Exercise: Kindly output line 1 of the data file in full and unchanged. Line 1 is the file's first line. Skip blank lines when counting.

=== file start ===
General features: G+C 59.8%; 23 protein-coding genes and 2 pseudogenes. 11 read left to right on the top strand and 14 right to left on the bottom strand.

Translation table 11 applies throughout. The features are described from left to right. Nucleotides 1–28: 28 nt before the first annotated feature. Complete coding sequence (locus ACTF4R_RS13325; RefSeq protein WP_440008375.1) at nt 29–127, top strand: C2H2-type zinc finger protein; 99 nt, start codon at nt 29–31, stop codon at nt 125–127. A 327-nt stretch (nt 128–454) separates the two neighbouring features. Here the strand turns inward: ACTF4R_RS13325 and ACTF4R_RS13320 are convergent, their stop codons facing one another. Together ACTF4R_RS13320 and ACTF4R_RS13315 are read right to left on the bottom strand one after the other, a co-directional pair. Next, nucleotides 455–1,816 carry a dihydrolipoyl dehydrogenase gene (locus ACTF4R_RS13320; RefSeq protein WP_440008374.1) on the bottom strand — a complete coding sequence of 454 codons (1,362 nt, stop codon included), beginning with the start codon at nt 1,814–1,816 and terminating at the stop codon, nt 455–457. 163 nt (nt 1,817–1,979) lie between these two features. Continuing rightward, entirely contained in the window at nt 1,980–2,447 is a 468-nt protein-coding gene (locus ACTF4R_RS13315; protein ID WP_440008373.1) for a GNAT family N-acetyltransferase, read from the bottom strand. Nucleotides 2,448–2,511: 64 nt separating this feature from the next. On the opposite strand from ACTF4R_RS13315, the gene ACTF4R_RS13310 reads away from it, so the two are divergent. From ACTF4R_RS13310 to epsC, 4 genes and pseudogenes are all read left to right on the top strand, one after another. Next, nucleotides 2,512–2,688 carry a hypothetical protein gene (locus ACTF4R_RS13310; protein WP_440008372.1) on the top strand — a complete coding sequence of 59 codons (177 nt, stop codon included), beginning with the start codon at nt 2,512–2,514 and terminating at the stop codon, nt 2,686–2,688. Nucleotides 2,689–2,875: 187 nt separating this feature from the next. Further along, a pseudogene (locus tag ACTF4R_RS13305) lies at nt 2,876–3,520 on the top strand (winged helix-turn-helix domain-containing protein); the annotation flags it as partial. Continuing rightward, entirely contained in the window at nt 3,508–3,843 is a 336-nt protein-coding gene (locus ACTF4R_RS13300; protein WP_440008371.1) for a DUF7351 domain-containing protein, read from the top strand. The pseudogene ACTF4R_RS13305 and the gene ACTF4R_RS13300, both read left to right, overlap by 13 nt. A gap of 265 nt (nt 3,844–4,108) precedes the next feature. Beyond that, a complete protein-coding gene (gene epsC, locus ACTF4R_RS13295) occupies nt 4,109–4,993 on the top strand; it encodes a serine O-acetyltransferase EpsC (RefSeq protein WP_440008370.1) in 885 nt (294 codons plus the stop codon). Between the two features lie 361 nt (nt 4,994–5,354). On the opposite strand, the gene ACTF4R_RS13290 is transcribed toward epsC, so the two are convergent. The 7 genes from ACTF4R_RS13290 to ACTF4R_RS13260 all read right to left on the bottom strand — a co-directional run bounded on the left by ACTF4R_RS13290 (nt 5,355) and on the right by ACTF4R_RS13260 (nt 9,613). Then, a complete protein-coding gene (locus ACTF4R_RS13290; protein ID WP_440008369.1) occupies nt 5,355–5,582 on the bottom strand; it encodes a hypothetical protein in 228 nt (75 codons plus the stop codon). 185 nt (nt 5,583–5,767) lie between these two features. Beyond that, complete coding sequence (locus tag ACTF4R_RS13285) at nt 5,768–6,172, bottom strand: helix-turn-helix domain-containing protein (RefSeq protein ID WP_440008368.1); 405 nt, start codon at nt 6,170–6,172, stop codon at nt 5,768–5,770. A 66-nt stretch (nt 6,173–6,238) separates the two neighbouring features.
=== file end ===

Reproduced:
General features: G+C 59.8%; 23 protein-coding genes and 2 pseudogenes. 11 read left to right on the top strand and 14 right to left on the bottom strand.